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This article in AJ

  1. Vol. 78 No. 5, p. 880-884
    Received: Apr 22, 1985

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Phenology of Dent Corn and Popcorn. II. Influence of Planting Date on Crop Emergence and Early Growth Stages1

  1. E. J. Stevens,
  2. S. J. Stevens,
  3. A. D. Flowerday,
  4. C. O. Gardner and
  5. K. M. Eskridge2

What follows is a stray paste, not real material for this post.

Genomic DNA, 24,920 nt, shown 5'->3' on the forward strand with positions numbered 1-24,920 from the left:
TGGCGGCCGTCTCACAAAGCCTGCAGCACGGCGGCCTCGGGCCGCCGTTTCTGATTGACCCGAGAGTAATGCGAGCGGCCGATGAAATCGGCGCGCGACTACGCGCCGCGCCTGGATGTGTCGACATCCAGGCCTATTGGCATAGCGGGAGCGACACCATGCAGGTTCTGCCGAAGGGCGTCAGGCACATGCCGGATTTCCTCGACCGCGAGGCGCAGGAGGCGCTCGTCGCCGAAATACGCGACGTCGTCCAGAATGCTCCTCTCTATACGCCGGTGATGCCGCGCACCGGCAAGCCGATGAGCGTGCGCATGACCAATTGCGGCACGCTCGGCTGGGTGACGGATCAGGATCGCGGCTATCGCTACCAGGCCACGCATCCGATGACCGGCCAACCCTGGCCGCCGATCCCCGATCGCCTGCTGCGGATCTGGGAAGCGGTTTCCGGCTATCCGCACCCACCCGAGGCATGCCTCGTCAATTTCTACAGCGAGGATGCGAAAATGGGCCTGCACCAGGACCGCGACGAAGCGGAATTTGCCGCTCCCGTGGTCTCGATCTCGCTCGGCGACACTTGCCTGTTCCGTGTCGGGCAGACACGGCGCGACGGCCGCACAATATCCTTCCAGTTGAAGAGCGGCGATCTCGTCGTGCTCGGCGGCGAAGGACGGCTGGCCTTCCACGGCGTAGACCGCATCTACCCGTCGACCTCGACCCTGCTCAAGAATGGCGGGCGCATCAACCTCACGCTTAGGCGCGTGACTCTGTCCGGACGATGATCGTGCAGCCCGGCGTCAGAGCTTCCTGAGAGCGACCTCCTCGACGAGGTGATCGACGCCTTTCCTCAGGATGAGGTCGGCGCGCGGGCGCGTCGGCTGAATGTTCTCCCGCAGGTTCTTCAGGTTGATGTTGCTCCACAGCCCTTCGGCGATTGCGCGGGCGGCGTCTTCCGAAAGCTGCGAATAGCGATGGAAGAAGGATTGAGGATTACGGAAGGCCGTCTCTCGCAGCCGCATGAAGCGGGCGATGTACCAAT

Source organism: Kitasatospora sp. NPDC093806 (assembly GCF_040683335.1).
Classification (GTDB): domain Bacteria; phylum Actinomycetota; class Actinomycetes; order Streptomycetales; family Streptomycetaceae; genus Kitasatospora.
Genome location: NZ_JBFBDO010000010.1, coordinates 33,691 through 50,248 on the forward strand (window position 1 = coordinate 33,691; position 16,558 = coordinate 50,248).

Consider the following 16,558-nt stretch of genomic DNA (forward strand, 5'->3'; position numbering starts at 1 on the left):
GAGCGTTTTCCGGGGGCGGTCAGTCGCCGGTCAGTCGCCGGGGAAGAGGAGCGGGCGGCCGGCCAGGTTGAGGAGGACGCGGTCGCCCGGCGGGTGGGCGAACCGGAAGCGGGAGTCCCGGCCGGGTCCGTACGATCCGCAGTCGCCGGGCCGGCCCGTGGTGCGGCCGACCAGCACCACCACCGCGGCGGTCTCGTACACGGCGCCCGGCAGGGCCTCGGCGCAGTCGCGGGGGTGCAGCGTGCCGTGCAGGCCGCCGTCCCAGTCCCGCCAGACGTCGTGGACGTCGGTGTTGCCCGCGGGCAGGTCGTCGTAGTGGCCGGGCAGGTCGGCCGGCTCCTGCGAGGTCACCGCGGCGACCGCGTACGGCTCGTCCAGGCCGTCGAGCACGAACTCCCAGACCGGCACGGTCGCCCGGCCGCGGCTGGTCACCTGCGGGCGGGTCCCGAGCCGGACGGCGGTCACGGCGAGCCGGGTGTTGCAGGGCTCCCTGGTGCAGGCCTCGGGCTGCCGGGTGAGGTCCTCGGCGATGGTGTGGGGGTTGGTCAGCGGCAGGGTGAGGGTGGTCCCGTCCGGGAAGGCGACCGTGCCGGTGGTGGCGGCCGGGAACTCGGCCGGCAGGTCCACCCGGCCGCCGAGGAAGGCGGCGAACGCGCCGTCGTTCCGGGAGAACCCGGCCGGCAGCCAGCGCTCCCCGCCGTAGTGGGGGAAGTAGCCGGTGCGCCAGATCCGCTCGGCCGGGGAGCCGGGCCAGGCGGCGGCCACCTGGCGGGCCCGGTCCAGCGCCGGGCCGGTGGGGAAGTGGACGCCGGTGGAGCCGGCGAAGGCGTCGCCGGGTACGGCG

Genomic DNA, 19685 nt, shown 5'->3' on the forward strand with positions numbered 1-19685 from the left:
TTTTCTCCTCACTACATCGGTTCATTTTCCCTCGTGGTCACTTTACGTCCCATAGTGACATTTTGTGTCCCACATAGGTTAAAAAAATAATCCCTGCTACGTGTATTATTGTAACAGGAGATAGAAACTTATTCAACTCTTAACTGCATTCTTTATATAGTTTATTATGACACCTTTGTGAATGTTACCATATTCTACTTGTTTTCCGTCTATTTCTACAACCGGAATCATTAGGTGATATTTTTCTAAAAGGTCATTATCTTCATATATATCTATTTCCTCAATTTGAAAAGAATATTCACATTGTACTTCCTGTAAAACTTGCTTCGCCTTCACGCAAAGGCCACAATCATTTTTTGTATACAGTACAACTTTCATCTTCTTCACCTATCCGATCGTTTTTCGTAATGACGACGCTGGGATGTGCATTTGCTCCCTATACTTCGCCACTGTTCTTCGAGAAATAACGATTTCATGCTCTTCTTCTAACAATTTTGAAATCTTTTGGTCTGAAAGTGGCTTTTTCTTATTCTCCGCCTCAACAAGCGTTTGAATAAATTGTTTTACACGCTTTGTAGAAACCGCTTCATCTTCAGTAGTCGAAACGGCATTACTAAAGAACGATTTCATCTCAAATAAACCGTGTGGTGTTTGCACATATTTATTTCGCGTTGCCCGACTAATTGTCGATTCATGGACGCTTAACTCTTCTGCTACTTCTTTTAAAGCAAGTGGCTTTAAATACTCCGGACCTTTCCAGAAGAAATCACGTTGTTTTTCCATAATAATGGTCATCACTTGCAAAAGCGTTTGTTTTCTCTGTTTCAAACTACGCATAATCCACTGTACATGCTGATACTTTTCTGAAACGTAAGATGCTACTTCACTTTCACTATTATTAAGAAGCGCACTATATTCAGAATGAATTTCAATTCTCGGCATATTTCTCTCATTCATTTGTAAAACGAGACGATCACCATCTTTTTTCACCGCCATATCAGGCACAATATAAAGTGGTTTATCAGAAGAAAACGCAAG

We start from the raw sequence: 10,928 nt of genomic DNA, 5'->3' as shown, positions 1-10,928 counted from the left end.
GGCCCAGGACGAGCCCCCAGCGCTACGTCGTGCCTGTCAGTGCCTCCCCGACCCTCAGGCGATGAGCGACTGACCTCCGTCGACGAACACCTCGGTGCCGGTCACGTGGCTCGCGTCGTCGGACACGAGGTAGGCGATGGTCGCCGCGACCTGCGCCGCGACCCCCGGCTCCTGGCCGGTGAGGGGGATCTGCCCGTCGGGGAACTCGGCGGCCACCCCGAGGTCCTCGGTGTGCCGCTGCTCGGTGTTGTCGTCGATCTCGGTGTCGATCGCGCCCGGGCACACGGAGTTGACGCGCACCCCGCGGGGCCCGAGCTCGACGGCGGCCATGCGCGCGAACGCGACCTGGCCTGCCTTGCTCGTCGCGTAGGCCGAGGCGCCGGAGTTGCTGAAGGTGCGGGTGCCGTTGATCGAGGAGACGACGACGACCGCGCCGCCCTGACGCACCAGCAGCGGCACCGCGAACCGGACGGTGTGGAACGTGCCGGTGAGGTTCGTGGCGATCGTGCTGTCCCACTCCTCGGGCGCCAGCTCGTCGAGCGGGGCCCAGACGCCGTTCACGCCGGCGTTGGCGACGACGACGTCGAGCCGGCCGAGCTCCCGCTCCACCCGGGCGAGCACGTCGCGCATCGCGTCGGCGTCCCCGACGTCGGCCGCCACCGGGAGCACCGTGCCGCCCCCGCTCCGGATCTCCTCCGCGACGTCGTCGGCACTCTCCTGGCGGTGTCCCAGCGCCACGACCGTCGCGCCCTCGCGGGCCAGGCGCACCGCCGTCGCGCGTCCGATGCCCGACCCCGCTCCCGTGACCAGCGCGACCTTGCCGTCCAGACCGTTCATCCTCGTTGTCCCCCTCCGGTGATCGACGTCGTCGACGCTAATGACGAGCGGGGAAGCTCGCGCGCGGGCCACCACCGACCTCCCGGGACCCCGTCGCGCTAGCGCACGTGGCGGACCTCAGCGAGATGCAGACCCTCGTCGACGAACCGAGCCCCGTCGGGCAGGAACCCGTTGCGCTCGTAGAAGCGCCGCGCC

Date of planting and date of crop emergence have been used as reference points for calculating heat sums used in modeling corn (Zea mays L.) phenology. An interactive agroclimatology program and service (AGNET) offered by the University of Nebraska, Lincoln (UNL), accumulates daily heat sums from the time of planting using data generated by an expanding automated network of meteorological stations. The objectives of this research were to evaluate current UNL-AGNET procedures for modeling corn phenology with special reference to early development and, where necessary, develop and evaluate modified procedures. Time of planting and crop emergence were used separately as reference points for accumulating heat sums calculated using different procedures thereby addressing the impact of slow crop emergence and poor early seedling vigor associated with early planting. Daylength at emergence was included in regression models to investigate the likelihood of bias resulting from a delay in the date of planting. A 2-yr phenology study incorporating three planting dates and daily and hourly heat sums was conducted in eastern Nebraska during 1982 and 1983. Data generated using staging criteria and regression models currently used in the UNL-AGNET service were unsuitable for modeling early crop development; alternative procedures were developed using a modified staging criteria and hourly temperature data accumulated from the time of crop emergence. The phenologies of one dent corn cultivar (B73 X×Mol7) and three popcorn cultivars (P410, P609, and Iopop 12) were studied using growth curve analysis. Response profiles (growth curves) differed significantly (P = 0.01) among cultivars and among planting dates. Growth curves derived using heat sums calculated using a base temperature of 5°C varied less between years when compared with other procedures for calculating hourly heat sums. A need was demonstrated to (i) account for the effect of planting date in corn phenology models, (ii) accumulate heat sums from either the time of crop emergence or preferably after stem elongation rather than from the time of planting, (iii) develop separate regression coefficients for different cultivars of corn, and (iv) develop hourly rather than daily heat sums when data are available from automated agro-meteorological networks. Plant development response to day length variation across planting dates and the post-emergence accumulation of thermal units did not fully account for differences in response profiles developed for early phenological development of four corn cultivars. Photoperiod effects appeared to be confounded with the impact of soil temperature on seedling emergence and growth prior to elongation of stem internodes.

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